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Morning Coffee: These banks pay the biggest cash bonuses. Barclays has staved off an exodus of U.S. bankers

As we reach the ragged end of summer and banks start thinking about the third quarter, appraisals, and bonuses, the European Union’s bonus cap is also demanding urgent attention. If banks want to increase salaries to mitigate the effects of the bonus cap, they will need to do so before January 2014. UBS has increased salaries already and yesterday HSBC said it was thinking of doing the same. A survey by Mercer found that 80% of banks are thinking of increasing salaries to reduce the effects of the cap, so expect a lot of hikes in banks’ salaries in the months to come.

European banks could certainly do with increasing salaries, or with deferring less of their bonuses. Research by New York Times’ DealBook shows that European banks defer a lot more of their bonuses than U.S. firms – even in London. DealBook found that Barclays deferred 70% of regulated employees’ compensation across the whole firm in 2011, while Citi deferred 60%. By comparison, figures for the same year (which were the most recently available), showed that only 40% of compensation was deferred at Citigroup’s global markets operation in London, that Morgan Stanley deferred 43% of pay in London, that JPMorgan deferred 44% and Bank of America deferred 49% of pay in the City.

Barclays’ high rate of bonus deferrals is one issue said to have caused disgruntlement among investment bankers in its U.S. operation. Bloomberg reports that several of Barclays’ most senior U.S. energy bankers tried to quit. Gregory Pipkin and other senior members of Barclays’ U.S. energy team reportedly received offers from other banks like Wells Fargo and Bank of America and were ready to leave Barclays until Skip McGee, the hyper-competitive head of Barclays’ U.S. investment bank, persuaded them against it. It’s not known whether McGee offered Pipkin et al a big financial incentive to stay (AKA a buyback), but it seems unlikely that charm alone would have turned their decisions.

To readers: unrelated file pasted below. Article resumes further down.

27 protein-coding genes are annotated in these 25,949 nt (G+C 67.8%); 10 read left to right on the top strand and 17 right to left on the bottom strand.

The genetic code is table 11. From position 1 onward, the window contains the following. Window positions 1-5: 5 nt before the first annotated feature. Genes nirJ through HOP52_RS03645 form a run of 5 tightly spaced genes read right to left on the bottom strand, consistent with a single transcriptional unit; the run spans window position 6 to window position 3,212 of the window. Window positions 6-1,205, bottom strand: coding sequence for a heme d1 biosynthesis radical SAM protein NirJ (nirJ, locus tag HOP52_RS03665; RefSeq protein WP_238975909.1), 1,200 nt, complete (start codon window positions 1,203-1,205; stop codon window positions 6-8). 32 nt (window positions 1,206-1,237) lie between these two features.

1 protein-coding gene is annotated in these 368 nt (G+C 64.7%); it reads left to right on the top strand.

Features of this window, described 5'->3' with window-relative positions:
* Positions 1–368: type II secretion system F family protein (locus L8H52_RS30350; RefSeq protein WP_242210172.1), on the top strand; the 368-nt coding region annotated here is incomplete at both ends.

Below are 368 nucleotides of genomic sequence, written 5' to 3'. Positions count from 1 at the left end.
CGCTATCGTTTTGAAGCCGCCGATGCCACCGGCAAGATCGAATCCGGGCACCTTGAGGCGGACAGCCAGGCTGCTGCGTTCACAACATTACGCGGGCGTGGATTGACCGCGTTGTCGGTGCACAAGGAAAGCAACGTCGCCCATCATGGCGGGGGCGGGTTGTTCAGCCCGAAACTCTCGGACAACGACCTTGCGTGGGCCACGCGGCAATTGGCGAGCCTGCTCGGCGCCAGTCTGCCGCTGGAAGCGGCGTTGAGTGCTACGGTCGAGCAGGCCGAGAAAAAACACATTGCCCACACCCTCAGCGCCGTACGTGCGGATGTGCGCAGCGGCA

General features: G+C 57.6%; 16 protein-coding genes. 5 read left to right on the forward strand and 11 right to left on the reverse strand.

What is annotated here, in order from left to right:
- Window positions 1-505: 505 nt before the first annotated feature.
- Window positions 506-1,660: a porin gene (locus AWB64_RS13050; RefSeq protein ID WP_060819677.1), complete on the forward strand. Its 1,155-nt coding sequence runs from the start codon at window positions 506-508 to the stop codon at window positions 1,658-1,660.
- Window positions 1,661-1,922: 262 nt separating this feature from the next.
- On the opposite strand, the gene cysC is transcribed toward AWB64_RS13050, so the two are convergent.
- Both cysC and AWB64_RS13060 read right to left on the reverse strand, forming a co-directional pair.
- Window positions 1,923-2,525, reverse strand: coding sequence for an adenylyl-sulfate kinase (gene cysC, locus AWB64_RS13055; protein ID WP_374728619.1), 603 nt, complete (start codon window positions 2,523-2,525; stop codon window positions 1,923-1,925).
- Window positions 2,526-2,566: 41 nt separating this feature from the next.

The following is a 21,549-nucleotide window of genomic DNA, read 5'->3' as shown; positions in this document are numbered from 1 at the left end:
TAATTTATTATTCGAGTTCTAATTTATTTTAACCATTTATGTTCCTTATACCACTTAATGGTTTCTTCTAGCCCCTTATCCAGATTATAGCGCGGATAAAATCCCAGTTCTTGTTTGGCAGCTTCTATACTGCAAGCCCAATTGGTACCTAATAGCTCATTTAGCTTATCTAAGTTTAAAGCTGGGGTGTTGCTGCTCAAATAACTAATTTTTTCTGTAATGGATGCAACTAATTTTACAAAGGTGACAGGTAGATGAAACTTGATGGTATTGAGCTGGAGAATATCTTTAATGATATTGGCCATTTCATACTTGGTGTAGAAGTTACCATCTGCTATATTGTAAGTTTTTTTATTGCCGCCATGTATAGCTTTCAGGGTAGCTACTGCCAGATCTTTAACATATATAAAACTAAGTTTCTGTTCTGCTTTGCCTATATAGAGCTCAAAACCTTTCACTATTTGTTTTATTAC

Meanwhile:

Evercore wants to hire up to 10 investment bankers in Singapore. (Bloomberg) 

Sascha Prinz, who was most recently head of US swaps trading for Europe, the Middle East and Africa at Bank of America Merrill Lynch, has resigned. (Financial News) 

Goldman Sachs won’t be hiring another 50 people in Brazil after all and 25% of its existing 45-person Brazilian team has actually left the bank. (Bloomberg)  

All of these banks will work on Barclays’ rights issue:  ABN Amro, Banco Santander, BNP Paribas, ING, JP Morgan,Mediobanca, Morgan Stanley, RBC Capital Markets,  SMBC Nikko Capital Markets Credit Suisse, Deutsche Bank, Bank of America Merrill Lynch and Citigroup. (Financial News)

The most outrageously sexist email ever regarding ‘hedge fund’ recruitment. (Jezebel)

Do you still need a CV in the age of LinkedIn? (HBR) 

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